Back to school can be less stressful by following just a few guidelines:
Have a Calendar
Even if you use an electronic calendar system, or Blackberry/iPhone calendar, it usually is a good idea to have a paper calendar where everyone can see what is happening and when. Keep track of early-release days, sports and after school activities, medical and dental appointments, and other important events. You can make your own calendars online at http://www.calendarlabs.com/pdf-calendar.php
Health Care and Emergency Information
Have copies of your children’s up-to-date health care and emergency information readily available for school, extra-curricular activities, and sports teams.
Order Supplies Online
Shopping online has never been easier and Staples offers many online specials you won’t find in their stores. Shipping is convenient, fast, and may even be free with a minimum order. http://www.staples.com
Try to re-establish your bedtime and mealtime routines at least one full week before school starts. This includes pre-bedtime reading and household chores if these were suspended during the summer.
No TV Before School Rule
Getting the kids out of the house in the morning can be challenging enough without having to fight with the television. The best way to avoid this is to have a NO TV BEFORE SCHOOL rule – no exceptions! I guarantee this will reduce your AM stress levels and get the kids out the door with less hassles.
A Designated Place to Do Homework
Designate and clear a place to do homework. Have homework supplies in an organized container or drawer. Younger children need a quiet area set aside in the family room or kitchen that facilitates adult monitoring, supervision, and encouragement.
If you’ve read my newsletter for awhile you know I’m a big proponent of ZONES. Zones help you stay organized when everyone understands how they are used. Select a spot to keep backpacks and lunch boxes. Designate a spot for your children to place their school belongings as well as a place to put important notices and information sent home for you to see. Explain that emptying their backpack each evening is part of their responsibility, even for young children.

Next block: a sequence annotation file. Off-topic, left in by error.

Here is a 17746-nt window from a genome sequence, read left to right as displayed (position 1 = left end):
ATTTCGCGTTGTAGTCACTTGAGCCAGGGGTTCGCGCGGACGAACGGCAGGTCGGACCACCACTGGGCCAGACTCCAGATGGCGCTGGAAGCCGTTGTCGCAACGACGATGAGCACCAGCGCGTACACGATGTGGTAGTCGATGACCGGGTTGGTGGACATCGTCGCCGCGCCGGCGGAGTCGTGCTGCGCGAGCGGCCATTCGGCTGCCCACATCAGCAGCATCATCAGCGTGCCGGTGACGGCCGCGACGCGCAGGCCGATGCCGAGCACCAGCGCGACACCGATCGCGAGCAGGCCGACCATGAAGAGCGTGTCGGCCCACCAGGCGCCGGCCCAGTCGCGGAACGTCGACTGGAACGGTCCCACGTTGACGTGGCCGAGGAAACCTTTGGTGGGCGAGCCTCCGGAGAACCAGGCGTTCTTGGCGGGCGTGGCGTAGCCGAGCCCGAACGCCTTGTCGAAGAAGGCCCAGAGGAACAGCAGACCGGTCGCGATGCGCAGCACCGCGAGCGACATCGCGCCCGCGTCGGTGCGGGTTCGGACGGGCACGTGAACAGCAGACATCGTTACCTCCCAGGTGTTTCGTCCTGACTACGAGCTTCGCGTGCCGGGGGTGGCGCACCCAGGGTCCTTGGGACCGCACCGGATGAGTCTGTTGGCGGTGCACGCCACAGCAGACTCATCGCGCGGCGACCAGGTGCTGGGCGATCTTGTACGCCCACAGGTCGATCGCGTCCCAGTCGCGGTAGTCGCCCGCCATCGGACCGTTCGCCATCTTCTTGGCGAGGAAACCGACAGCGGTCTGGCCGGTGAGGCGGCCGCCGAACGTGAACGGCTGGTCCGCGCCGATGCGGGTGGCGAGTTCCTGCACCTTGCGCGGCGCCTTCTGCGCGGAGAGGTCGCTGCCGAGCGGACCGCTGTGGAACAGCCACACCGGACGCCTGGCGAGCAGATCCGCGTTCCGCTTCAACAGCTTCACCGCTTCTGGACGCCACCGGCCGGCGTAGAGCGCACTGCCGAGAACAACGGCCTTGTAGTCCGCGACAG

Make lunches the night before school. Older children should help or make their own. Give them the option to buy lunch in school if they prefer and finances permit.
Getting Up in the Morning
Have school-age children set their own alarm clocks to get up in the morning. Children who are expected to get up on their own and get to the bus stop or to school on time tend to be more responsible in general.
Leave plenty of extra time. Make sure your child has plenty of time to get up, eat breakfast, and get to school. For very young children taking the bus, pin to their shirt or backpack an index card with pertinent information, including their teacher’s name and bus number, as well as your daytime contact information.
Review with your child what to do if he or she gets home after school and you are not there. Be very specific, particularly with young children. Put a note card in their backpack with the name(s) and number(s) of a neighbor who is home during the day as well as a number where you can be reached. If you have not already done so, have your child meet neighbor contacts to reaffirm the backup support personally.